The planting of several spruce trees along the Beerline Trail in Milwaukee’s Riverwest neighborhood highlighted Friday’s Arbor Day Celebration.
Black Husky Brewing, which operates a brewery and taproom in Riverwest, provided funding for the tree planting through the sale of a special batch of its Sproose double IPA, the winter run of which was brewed using boughs from a 35-foot Colorado blue spruce that served as the 2020 City Christmas tree.
On Friday, crews planted four Black Hills spruce trees along the Beerline Trail just north of East Concordia Avenue. Six additional spruce trees also were planted along a nearby portion of the trail.
“Arbor Day is dedicated to celebrating the planting of trees,” Commissioner of Public Works Jeffrey Polenske said. “The act of planting a tree reflects hope for the future and benefits future generations. Trees have a big job to do. They clean the air we breathe and the water we drink. Trees soak up rainwater like a sponge, and they cool and shade us from the hot sun and provide a home for wildlife.”
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The tree planting complements the work being done to build equity and economic prosperity, improve the environmental sustainability, and provide overall enhancement of the Riverwest and Harambee neighborhoods, he said.
Polenske recognized the city’s arborists, some of whom were on hand for the tree planting, who maintain and care for more than 189,000 trees throughout the city.
Milwaukee earned Tree City USA status, recognizing sound urban forestry management, for the 42nd consecutive year, Polenske announced. “We are proud of this tradition and are committed to maintaining the city’s urban tree canopy,” he said.
“Trees provide shade, fruit, clean our air and they also provide solace, Black Husky co-owner Tim Eichinger said.
Such was the case with the tree that Edward and Kathy Gill donated to serve as the City’s Christmas tree this past holiday season.
The Gills planted a pair of spruce trees in the yard of their Milwaukee home in memory of their teenage sons, Eddie and Andy, who were killed in a car crash in March 1998. The city harvested “Eddie’s tree,” and the boughs became a key ingredient in a special version of the one of Black Husky’s most popular beers.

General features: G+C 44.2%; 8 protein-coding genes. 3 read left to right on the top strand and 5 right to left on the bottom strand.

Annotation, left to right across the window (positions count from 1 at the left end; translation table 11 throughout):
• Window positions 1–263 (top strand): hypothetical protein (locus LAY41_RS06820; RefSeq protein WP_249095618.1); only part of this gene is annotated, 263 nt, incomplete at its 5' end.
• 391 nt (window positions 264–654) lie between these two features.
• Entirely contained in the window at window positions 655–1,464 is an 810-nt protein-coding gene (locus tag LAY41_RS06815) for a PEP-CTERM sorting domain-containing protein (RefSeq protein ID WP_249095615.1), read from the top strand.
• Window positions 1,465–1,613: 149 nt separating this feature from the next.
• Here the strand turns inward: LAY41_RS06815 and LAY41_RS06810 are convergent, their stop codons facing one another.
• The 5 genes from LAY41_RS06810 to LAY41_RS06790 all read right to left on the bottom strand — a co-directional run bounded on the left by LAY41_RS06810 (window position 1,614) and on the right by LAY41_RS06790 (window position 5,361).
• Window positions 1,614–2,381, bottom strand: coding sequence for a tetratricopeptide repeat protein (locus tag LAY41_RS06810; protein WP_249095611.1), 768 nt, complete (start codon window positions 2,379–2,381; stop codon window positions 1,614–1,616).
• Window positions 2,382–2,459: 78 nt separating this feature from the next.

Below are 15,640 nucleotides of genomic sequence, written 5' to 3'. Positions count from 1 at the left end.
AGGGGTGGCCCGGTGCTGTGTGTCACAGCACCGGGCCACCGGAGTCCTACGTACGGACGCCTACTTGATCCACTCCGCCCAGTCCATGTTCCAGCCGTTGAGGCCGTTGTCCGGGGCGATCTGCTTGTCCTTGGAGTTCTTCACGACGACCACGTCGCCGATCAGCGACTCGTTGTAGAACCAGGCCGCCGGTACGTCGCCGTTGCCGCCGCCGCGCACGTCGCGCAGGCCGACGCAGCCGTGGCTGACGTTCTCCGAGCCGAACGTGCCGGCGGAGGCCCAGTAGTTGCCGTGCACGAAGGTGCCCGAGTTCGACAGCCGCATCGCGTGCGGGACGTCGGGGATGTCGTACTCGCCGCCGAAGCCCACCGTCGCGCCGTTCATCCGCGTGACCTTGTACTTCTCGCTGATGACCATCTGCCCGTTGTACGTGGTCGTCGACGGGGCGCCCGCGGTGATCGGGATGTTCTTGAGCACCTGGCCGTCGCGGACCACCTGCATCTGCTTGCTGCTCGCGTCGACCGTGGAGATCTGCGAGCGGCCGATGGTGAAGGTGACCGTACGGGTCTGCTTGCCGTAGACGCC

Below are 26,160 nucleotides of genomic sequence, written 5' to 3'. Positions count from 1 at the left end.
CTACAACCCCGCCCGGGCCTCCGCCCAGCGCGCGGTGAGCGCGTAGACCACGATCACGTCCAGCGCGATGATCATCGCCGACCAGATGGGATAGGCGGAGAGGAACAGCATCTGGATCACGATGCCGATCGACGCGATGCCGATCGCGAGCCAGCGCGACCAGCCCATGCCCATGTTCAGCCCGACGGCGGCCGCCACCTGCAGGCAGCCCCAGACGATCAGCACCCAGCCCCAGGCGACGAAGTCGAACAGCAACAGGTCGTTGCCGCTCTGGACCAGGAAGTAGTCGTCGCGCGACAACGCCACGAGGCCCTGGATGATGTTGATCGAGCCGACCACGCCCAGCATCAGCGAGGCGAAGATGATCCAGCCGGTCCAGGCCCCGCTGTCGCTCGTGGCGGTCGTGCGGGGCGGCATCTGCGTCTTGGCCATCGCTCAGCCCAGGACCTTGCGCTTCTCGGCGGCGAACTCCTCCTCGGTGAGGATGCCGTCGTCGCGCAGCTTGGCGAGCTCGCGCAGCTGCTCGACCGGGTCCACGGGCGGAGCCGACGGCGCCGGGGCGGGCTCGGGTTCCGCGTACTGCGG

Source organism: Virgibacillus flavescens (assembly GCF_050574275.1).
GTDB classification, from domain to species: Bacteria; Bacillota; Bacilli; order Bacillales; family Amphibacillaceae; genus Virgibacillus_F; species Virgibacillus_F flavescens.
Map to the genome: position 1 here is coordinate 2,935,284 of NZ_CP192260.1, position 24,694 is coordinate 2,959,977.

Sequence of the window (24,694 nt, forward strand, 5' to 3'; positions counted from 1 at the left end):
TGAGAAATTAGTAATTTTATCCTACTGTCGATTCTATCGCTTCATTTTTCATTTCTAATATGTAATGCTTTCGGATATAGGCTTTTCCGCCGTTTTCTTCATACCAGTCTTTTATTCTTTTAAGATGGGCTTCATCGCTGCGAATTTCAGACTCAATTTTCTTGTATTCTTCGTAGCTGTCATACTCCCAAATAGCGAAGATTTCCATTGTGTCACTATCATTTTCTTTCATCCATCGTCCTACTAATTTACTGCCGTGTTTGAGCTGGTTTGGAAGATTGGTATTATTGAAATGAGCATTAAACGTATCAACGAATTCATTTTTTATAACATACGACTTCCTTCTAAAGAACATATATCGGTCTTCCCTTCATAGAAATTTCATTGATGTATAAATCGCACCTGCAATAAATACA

Darryl Johnson, executive director of Riverworks Development Corp. has been involved in the Beerline Trail development since 2006. “What we wanted to do was not only create a trail but activate the trail,” Johnson said.
The Beerline Trail currently covers a 2-mile stretch through the Riverwest and Harambee neighborhoods. Plans call for an extension and transformation of the trail into a linear park and the addition of Beerline Plaza, an entertainment space for residents and students.
“We are planning to raise close to $7 million to improve the infrastructure and create an environment where people will come out and use public space,” Johnson said. “This is only the beginning.”
Students at the nearby La Escuela Fratney took part in the Arbor Day celebration via a livestream. “Being part of this Arbor Day celebration is very significant because La Escuela Fratney is connected on this Beerline Trail and is guided by schoolwide themes, including the theme of making a difference on planet Earth,” said Sara Cruz, assistant principal. “We teach our students the value of spending time in nature and teach them to consider and act on ways they can make a difference in the environment.”